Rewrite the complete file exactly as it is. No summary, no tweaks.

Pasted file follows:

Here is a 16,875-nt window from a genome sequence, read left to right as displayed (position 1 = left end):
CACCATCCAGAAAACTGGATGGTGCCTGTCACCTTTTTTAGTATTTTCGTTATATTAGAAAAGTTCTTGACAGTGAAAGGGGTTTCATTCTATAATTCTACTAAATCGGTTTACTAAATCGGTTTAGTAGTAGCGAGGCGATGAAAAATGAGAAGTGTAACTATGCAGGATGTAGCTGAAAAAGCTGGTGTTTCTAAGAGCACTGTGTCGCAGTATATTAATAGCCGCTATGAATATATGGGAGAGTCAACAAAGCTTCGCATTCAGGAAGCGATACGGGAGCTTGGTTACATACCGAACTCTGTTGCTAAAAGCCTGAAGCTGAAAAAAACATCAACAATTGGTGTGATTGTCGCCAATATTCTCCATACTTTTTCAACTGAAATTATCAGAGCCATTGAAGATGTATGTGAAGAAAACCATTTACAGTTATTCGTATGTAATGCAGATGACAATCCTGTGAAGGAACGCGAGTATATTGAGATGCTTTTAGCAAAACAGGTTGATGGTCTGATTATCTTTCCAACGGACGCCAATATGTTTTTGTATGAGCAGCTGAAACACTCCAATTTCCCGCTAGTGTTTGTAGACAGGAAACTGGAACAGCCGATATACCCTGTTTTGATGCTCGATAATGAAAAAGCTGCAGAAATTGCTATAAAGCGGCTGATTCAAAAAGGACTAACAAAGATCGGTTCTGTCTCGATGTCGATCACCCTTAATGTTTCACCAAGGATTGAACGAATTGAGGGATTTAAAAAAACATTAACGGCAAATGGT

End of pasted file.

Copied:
Here is a 16,875-nt window from a genome sequence, read left to right as displayed (position 1 = left end):
CACCATCCAGAAAACTGGATGGTGCCTGTCACCTTTTTTAGTATTTTCGTTATATTAGAAAAGTTCTTGACAGTGAAAGGGGTTTCATTCTATAATTCTACTAAATCGGTTTACTAAATCGGTTTAGTAGTAGCGAGGCGATGAAAAATGAGAAGTGTAACTATGCAGGATGTAGCTGAAAAAGCTGGTGTTTCTAAGAGCACTGTGTCGCAGTATATTAATAGCCGCTATGAATATATGGGAGAGTCAACAAAGCTTCGCATTCAGGAAGCGATACGGGAGCTTGGTTACATACCGAACTCTGTTGCTAAAAGCCTGAAGCTGAAAAAAACATCAACAATTGGTGTGATTGTCGCCAATATTCTCCATACTTTTTCAACTGAAATTATCAGAGCCATTGAAGATGTATGTGAAGAAAACCATTTACAGTTATTCGTATGTAATGCAGATGACAATCCTGTGAAGGAACGCGAGTATATTGAGATGCTTTTAGCAAAACAGGTTGATGGTCTGATTATCTTTCCAACGGACGCCAATATGTTTTTGTATGAGCAGCTGAAACACTCCAATTTCCCGCTAGTGTTTGTAGACAGGAAACTGGAACAGCCGATATACCCTGTTTTGATGCTCGATAATGAAAAAGCTGCAGAAATTGCTATAAAGCGGCTGATTCAAAAAGGACTAACAAAGATCGGTTCTGTCTCGATGTCGATCACCCTTAATGTTTCACCAAGGATTGAACGAATTGAGGGATTTAAAAAAACATTAACGGCAAATGGT